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Two boxes are seen to accelerate at the same rate when a force 3F is applied to the first and F is applied to the second. What is the mass ratio of the boxes?

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Mar 3rd, 2015

So the simplified formula for force is F=MA, or force equals mass times acceleration.

All you have to do is do some simple algebra to figure this out.

I assure you it isn't that hard.

If both boxes are observed with the same acceleration then for the purposes of this problem they are the same.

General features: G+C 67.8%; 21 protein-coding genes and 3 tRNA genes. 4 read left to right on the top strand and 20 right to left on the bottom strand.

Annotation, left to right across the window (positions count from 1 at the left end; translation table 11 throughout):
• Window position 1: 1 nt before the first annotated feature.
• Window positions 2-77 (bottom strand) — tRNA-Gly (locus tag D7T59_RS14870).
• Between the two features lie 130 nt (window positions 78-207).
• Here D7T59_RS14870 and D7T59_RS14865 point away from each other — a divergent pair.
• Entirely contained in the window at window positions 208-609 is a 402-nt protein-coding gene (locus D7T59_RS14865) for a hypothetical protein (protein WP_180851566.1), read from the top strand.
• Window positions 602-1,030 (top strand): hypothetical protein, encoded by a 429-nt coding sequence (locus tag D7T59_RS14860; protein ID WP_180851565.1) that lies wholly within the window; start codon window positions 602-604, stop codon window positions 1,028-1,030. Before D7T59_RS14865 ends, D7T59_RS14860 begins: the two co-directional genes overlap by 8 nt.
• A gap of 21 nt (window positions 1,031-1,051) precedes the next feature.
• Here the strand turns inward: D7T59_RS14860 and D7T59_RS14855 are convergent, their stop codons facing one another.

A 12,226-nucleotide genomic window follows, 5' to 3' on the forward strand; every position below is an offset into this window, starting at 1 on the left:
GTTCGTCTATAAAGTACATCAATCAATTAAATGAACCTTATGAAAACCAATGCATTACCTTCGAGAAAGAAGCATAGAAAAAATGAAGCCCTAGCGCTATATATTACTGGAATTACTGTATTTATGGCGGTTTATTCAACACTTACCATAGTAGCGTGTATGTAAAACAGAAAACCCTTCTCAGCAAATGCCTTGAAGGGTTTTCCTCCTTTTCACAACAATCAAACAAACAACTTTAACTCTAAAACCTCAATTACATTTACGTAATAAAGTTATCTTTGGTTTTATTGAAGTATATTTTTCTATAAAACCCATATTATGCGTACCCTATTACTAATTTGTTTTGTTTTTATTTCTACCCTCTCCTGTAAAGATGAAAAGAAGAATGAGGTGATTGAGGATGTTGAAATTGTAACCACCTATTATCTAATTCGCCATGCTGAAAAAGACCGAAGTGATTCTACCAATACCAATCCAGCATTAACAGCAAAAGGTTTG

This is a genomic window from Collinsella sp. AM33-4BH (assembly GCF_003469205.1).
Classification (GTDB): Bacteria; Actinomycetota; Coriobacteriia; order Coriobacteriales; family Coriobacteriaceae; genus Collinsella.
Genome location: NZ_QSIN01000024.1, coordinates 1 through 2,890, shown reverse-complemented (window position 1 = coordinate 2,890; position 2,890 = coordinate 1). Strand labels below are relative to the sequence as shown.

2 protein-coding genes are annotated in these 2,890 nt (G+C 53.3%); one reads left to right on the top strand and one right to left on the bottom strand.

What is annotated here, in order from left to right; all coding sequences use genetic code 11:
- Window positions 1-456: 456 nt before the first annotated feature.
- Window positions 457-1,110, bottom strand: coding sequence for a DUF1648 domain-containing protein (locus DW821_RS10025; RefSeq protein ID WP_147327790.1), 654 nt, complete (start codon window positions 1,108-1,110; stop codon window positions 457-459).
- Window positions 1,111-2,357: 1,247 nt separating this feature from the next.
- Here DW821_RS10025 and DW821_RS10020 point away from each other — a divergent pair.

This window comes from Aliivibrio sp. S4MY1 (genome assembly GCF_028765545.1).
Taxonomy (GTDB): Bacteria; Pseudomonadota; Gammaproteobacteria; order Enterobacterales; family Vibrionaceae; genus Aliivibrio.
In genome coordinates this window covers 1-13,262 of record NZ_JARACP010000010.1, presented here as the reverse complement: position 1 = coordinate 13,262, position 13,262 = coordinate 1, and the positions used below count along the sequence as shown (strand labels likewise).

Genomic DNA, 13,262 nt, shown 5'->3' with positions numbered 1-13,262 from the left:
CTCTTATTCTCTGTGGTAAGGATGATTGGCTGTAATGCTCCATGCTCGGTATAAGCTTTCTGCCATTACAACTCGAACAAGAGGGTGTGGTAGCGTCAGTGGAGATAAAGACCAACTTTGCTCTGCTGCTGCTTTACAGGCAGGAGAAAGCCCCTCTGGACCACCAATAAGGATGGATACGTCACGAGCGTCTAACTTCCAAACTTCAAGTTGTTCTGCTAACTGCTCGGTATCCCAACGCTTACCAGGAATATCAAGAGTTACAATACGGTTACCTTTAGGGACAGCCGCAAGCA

Switching the variables around for the force formula we get F/M=MA/M, which is F/M=A.

If the first box has 3 times the force applied to it,

then we can distinguish between these by denoting them 3F and F.

We also need to note the masses as they are different, M1 and M2.

If both of the box's accelerations are the same we can set 3(F)/(M1)=A=(F)/(M2).

Therefore 3(F)/(M1)=(F)/(M2).

Multiply the masses across the equation, 3(F)(M2)=(F)(M1).

Finally divide by force to get 3(M2)=(M1).

The ratio the problem was talking about isn't any named convention, it's just the ratio of the box's masses.

Which by solving the problem, we can see is 1:3.

I made the mistake of making the problem seem bigger than it actually is.

Really you can imagine it being a lot harder to push a heavy table than a lighter one.

It just so happens though that a table 3 times as heavy takes 3 times the force to push.

That's all this problem is stating.

Mar 3rd, 2015

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